School Seminar: Professor Nathan Gianneschi; Northwestern University – School of Chemistry School Seminar: Professor Nathan Gianneschi; Northwestern University – School of Chemistry

School Seminar: Professor Nathan Gianneschi; Northwestern University

Friday, 27 August 11:00am – 12:00pm

This seminar will be delivered via Zoom – Please email for zoom link and password.

Speaker: Professor Nathan Gianneschi; Northwestern University

Host: Professor Louis Rendina


Title: Protein-Like Polymers as Proteomimetic Therapeutics

Abstract: In this presentation, we will describe the organization of functional peptides as sidechains on polymer scaffolds as a new class of poly(peptide). We categorize these into two general classes; 1) Peptide-Polymer Amphiphiles (PPAs), which consist of block copolymers with a dense grouping of peptides arrayed as the sidechains of the hydrophilic block and connected to a hydrophobic block that drives micelle assembly, and 2) Protein-Like Polymers (PLPs), wherein peptide-brush polymers are composed from monomers, each containing a peptide side-chain. Peptides organized in this manner imbue polymers or polymeric nanoparticles with a range of functional qualities inherent to their specific sequence. Therefore, polymers or nanoparticles otherwise lacking bioactivity, or responsiveness to stimuli, once linked to a peptide of choice, can now bind proteins, enter cells and tissues, have controlled and switchable biodistribution patterns, and be enzyme substrates (e.g. for kinases, phosphatases, proteases). Indeed, where peptide substrates are incorporated, kinetically- or thermodynamically-driven morphological transitions can be enzymatically induced in the polymeric material. Synergistically, the polymer enforces changes in peptide activity and function by virtue of packing and constraining the peptide. The scaffold can protect the peptide from proteolysis, change the pharmacokinetic profile of an intravenously injected peptide, increase the cellular uptake of an otherwise cell impermeable therapeutic peptide, or change peptide substrate activity entirely. Moreover, in addition to the sequence-controlled peptides (generated by solid phase synthesis) the polymer can carry its own sequence-dependent information, especially through living polymerization strategies allowing well-defined blocks and terminal labels (dyes, contrast agents, charged moieties). Hence, the two elements, peptide and polymer, cooperate to yield materials with unique function and properties quite apart from each alone. Herein, we describe the development of synthetic strategies for accessing these classes of biomolecule polymer conjugates, and discuss their utility in a range of settings, including as a new class of peptide therapeutics.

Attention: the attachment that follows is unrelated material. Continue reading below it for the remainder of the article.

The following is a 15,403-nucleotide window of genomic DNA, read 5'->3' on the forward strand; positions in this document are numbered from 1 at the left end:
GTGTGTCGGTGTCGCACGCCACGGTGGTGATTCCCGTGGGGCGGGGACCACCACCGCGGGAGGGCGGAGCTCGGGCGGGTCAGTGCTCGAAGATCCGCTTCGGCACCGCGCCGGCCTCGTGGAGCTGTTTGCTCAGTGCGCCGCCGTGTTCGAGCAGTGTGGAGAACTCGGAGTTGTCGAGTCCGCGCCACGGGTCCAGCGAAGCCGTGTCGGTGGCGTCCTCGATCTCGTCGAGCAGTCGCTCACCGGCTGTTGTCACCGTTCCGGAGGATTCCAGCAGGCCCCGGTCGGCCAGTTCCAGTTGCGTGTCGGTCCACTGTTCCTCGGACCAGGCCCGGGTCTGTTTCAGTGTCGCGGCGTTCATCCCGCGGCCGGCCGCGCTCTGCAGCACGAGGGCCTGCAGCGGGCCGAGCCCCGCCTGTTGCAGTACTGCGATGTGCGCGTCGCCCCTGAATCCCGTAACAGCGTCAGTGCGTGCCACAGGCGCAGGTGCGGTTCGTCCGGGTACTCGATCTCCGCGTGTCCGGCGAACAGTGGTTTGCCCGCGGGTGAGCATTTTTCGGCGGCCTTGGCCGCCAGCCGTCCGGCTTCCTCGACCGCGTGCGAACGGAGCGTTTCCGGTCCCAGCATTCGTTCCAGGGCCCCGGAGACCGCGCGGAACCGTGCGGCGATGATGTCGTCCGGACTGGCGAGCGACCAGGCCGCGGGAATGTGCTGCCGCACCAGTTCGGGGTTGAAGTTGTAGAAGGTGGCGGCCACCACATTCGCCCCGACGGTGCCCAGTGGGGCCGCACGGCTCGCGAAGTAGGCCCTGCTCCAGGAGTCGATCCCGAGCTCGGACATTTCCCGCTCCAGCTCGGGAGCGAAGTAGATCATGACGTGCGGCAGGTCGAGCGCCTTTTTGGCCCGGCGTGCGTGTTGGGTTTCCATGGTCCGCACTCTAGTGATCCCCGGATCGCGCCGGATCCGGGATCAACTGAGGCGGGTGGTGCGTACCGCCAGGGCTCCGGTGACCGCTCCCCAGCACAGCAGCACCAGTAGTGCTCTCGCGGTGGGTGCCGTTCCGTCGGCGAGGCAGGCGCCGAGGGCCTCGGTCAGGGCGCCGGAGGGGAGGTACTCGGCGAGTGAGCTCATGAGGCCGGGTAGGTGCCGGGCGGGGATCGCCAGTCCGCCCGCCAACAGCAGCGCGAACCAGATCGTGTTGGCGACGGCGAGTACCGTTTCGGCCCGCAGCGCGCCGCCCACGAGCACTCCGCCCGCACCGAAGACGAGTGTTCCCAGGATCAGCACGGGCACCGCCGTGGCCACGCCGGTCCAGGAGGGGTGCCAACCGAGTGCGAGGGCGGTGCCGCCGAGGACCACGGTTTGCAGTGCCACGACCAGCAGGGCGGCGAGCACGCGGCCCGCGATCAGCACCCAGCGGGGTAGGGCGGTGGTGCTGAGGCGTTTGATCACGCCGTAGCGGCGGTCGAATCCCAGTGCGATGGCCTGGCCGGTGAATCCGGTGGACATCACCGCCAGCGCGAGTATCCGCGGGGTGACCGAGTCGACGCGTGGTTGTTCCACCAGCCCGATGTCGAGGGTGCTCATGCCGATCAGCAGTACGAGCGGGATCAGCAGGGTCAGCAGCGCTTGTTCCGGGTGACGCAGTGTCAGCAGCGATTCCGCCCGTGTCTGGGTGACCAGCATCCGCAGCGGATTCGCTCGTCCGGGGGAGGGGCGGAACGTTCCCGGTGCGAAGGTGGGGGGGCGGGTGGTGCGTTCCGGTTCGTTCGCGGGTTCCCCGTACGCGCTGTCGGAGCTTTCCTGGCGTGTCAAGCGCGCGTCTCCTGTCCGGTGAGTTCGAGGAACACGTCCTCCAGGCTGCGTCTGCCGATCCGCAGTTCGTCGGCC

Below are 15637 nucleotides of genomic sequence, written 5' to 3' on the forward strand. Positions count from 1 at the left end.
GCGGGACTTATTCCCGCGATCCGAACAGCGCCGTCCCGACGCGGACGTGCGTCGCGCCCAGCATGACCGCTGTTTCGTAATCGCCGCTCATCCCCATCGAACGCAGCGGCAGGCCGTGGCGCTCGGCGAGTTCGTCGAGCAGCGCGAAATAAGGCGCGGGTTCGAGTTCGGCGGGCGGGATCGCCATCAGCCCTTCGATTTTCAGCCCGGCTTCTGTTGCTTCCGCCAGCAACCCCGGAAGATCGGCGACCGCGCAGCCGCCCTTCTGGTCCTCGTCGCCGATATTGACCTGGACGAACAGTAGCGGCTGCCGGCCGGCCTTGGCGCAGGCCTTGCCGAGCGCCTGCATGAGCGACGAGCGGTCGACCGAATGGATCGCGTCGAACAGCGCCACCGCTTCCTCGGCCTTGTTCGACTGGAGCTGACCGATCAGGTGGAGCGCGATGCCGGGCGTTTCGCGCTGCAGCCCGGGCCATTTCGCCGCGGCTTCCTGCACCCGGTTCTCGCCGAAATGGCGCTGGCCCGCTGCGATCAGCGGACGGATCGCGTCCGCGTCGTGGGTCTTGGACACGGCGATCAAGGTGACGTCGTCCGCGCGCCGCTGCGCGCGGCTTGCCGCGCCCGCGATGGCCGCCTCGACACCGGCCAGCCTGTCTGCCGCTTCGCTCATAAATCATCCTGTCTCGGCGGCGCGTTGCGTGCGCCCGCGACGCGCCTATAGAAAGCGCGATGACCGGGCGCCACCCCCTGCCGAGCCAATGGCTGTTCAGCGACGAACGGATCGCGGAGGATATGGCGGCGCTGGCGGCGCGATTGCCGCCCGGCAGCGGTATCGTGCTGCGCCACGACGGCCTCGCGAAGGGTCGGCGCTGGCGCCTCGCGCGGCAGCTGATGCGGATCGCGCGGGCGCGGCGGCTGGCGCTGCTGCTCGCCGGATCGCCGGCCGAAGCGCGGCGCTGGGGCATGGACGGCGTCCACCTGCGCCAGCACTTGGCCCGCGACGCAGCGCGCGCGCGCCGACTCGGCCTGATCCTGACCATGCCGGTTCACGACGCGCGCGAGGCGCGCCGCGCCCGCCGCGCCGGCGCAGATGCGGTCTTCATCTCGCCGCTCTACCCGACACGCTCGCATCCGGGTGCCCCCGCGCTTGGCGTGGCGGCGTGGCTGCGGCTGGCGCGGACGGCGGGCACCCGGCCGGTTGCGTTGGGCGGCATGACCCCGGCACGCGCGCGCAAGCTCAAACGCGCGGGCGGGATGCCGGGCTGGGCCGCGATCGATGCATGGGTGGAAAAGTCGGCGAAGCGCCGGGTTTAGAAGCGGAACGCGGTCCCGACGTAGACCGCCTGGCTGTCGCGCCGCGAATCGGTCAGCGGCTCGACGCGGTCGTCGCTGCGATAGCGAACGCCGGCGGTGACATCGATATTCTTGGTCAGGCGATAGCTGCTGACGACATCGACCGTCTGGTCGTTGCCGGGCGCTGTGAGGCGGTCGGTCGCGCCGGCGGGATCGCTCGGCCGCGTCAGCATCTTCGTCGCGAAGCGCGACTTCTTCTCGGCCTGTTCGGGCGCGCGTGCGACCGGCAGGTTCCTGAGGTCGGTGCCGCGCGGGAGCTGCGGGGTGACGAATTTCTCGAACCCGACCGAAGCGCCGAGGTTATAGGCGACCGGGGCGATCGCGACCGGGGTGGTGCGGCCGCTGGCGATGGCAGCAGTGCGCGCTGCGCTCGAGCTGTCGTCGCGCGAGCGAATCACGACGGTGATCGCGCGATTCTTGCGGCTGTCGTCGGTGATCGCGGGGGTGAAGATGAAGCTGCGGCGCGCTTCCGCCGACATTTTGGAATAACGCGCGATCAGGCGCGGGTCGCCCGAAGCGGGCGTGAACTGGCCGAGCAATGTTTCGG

Biography: Prof. Nathan C. Gianneschi received his B.Sc(Hons I) at the University of Adelaide, Australia in 1999. In 2005 he completed his Ph.D. at Northwestern University. Following a Dow Chemical postdoctoral fellowship at The Scripps Research Institute, in 2008 he began his independent career at the University of California, San Diego where, until June 2017, he was Teddy Traylor Scholar and Professor of Chemistry & Biochemistry, NanoEngineering and Materials Science & Engineering. In July of 2017, Gianneschi moved his research group to Northwestern University where he is currently Jacob & Rosaline Cohn Professor of Chemistry, Materials Science & Engineering, and Biomedical Engineering. The Gianneschi group takes an interdisciplinary approach to nanomaterials research with a focus on multifunctional materials with interests that include biomedical applications, programmed interactions with biomolecules and cells, and basic research into nanoscale materials design, synthesis and characterization. For this work he has been awarded the NIH Director’s New Innovator Award, the NIH Director’s Transformative Research Award and the White House’s highest honor for young scientists and engineers with a Presidential Early Career Award for Scientists and Engineers. Prof. Gianneschi was awarded a Dreyfus Foundation Fellowship, is a Kavli Fellow of the National Academy of Sciences, a Fellow of the Royal Society of Chemistry, and is an Alfred P. Sloan Foundation Fellow.

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